Monday, December 22, 2014

The SSEAYP Diaries: Japan, Land of the Anime (Day 2),

With the experience of such a long flight, in addition to a late night after going around the area, we had an early morning. Mornings are not my cup of tea since I am a self-proclaimed night owl, but I was greeted with such an incredible sight as I opened the blinds in my room.

It was as if I had walked straight into a Japanese garden, and right in my own backyard. The trees were so lush and green with hints of orange and red signifying the change of season. The sunlight seemed to hit the scenery in all the right places. I was in awe.

Even the view of the Tokyo skyline left me speechless despite it being so faint in the distance. The view beat the breakfast buffet I had hands-down. I was only able to enjoy the gorgeousness of the view for a short while, and then all of us had to suit-up and run down for the inauguration of the program and then we had to wait for the refreshment ceremony. You heard me right. Ceremony for refreshments.

With the long hours of standing, I felt like court shoes should never have existed. I had my first stand-up cocktail lunch, and I realized that Singaporeans are really not as kiasu as we seem to be. Or maybe it’s just me, because I didn’t manage to inch my way through the crowd toward the food. On a positive side note, we managed to exchange our namecards with other youth and mingle a little with them while waiting. In addition to that, we had a somewhat successful attempt at a massive group selfie.

Obviously, more selfies were taken because "standing ceremonial lunch". 

We had yet another photo-taking session before the refreshments, and then the gift exchange. Thankfully it was a seemingly quick session before we had free time. Regardless, the standing around did give us a chance to interact more with others though we stuck more with each other.

Thankfully free time came around, and we were all amped up to tour Japan. The Japanese youth had already made plans to show us around Japan, and they gave us options so that we could pick which areas we were more interested in visiting. Some of us wanted to get lost in translation so we didn’t take up the tour offer, but I did, and I chose to go to Akihabara.

Akihabara is named after a former local shrine; Akiba, as I soon found out. One other aspect that it’s well-known for is all it’s electronics and it’s vast anime and manga culture.

All of us were told to bundle up warmly, and the hotel even allowed us to rent winter coats for the duration of the entire program which I felt was really thoughtful.

It was about 5pm, or early evening, and yet the sun was already setting leaving a pink blush across the evening sky.

I managed to survive without a winter coat (I refused to loan the ones the hotel was providing), and all I had was my leather jacket and thermal wear.

Let's just say I wore that leather jacket to death.

The walk to Yotsuya Station wasn’t far from the hotel and we had to buy tickets which I found the most fascinating. With it being my first trip to Japan, the currency is literally foreign to me. Thankfully one of the Japanese youth helped me with buying my ticket before I got myself lost. If you’ve ever seen a Japanese train station’s map, you’d feel as if you’re looking at a maze thicker than the one in Harry Potter and the Goblet of Fire. It’s worse when you don’t reach Japanese or Kanji.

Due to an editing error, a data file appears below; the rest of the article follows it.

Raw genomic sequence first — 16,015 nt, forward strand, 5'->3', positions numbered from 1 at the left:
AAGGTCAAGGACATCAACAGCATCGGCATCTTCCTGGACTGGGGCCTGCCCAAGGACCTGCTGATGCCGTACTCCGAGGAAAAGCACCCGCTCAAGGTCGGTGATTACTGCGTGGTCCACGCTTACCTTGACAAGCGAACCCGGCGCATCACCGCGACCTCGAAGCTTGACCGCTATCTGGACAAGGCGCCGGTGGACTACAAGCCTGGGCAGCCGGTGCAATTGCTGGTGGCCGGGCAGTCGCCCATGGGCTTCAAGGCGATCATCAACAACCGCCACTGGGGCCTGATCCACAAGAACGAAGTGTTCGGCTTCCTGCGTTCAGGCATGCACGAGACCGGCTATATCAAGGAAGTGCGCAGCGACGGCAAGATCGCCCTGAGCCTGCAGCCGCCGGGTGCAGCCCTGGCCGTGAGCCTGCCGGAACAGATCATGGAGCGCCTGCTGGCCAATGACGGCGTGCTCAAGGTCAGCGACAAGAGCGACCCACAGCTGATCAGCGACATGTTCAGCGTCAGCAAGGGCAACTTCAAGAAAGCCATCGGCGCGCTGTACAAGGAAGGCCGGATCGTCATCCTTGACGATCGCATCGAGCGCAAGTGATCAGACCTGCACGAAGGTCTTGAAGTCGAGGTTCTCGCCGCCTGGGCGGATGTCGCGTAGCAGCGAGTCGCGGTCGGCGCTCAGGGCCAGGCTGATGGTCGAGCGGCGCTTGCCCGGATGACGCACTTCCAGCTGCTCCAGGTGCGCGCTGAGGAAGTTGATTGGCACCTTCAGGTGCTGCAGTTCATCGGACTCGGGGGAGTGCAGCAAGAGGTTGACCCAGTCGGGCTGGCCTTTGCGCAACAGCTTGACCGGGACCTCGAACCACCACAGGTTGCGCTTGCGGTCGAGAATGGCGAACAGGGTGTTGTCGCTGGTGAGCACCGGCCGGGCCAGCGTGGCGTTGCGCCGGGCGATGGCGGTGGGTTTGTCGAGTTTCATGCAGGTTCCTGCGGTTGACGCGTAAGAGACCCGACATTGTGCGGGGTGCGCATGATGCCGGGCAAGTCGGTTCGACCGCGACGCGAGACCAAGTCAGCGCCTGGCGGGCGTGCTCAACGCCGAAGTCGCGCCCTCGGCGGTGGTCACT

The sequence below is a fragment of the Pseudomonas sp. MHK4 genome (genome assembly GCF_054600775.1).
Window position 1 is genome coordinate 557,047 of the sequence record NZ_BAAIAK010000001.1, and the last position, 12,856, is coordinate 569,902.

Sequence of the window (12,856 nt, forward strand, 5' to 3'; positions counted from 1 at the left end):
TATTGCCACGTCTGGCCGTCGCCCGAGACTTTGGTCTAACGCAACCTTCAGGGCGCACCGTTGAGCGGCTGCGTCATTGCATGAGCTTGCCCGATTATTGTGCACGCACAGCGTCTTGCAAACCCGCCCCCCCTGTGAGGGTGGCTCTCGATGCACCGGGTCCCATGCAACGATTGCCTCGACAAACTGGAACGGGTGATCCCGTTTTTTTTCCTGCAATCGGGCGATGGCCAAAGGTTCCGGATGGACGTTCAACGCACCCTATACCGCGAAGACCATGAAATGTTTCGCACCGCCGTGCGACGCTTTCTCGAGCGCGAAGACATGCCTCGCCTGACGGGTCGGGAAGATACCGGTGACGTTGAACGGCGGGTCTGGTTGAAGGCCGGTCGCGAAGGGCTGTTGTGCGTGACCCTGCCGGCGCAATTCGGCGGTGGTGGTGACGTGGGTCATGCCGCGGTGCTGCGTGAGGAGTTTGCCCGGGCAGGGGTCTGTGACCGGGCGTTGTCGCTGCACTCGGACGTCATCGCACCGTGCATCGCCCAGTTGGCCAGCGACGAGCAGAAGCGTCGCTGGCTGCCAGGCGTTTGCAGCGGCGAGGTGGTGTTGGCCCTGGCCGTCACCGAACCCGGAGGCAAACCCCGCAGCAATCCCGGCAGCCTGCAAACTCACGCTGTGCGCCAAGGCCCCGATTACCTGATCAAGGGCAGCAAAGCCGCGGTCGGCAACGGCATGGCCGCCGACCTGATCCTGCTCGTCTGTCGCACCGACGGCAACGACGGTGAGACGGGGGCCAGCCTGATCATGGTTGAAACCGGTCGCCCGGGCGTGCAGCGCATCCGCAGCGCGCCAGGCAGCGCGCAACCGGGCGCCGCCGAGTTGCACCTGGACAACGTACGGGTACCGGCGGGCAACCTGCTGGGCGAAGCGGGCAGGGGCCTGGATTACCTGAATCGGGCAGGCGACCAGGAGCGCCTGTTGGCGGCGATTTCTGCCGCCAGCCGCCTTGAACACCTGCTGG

The gantries use the little ticket things (see above), and for entry, you're supposed to insert it, and collect it after you enter the turnstile. Dinni had no idea, and then the mad rush to retrieve the missing ticket happened. 

In the subway, it’s mostly similar to Singapore – crazy overcrowded with the reserved seats. However, people don’t talk loudly on the trains, and I definitely did not see a potential flash mob happening any time soon. You’re not allowed to use your phone or speak at the top of your voice if you’re near the reserved seat section either. I think the whole group of us were being judged by the entire subway carriage, because we were probably excessively loud.

It didn’t take us long to reach Akihabara station.

It was seemingly crowded, and cold when we went out of the exit. The first thing that greeted me were the tall buildings all lighted up. Of course we saw the infamous AKB48 Cafe and Shop, and the Gundam Cafe. Both cafes are equally as popular, especially AKB48 since it’s is a well-known idol group.

Apparently the cafe serves food inspired by the idols of the group and even has a theatre where the cast actually hold scheduled performances daily.

I think the one thing that a few of us (okay maybe just me and one other person) wanted to do was to play gacha. Gacha machines are really popular around Japan and is actually one of the top contributor of income. Probably because so many people are avid gamers and gacha is not only available as a machine, but in popular online games as well. After our attempts at the gacha machine (I actually got something!), we took a walk down to the SEGA Building.

The Japanese youth then took us to a quaint cafe downtown. 

The Maach Ecute Kanda Manseibashi commercial complex resides in what used to be the former Maseibashi station. It is located between Ochanomizu and Kanda stations and it’s a short four minute walk away from Akihabara station. This commercial facility is home to retailers and cafes, and the view from this complex is amazing. We took the elevator up to the top floor after walking through all the shops located inside this complex. Had amazingly rich hot chocolate while watching the trains pass us by.

Imagine being able to sit by the large windowsill with a good book while the trains go by. It's like something out of Enid Blyton, or the St Clares series.

The post is getting slightly too long, so I'll be back with a separate one. My lively dining experience awaits!

Watch my vlog here: 

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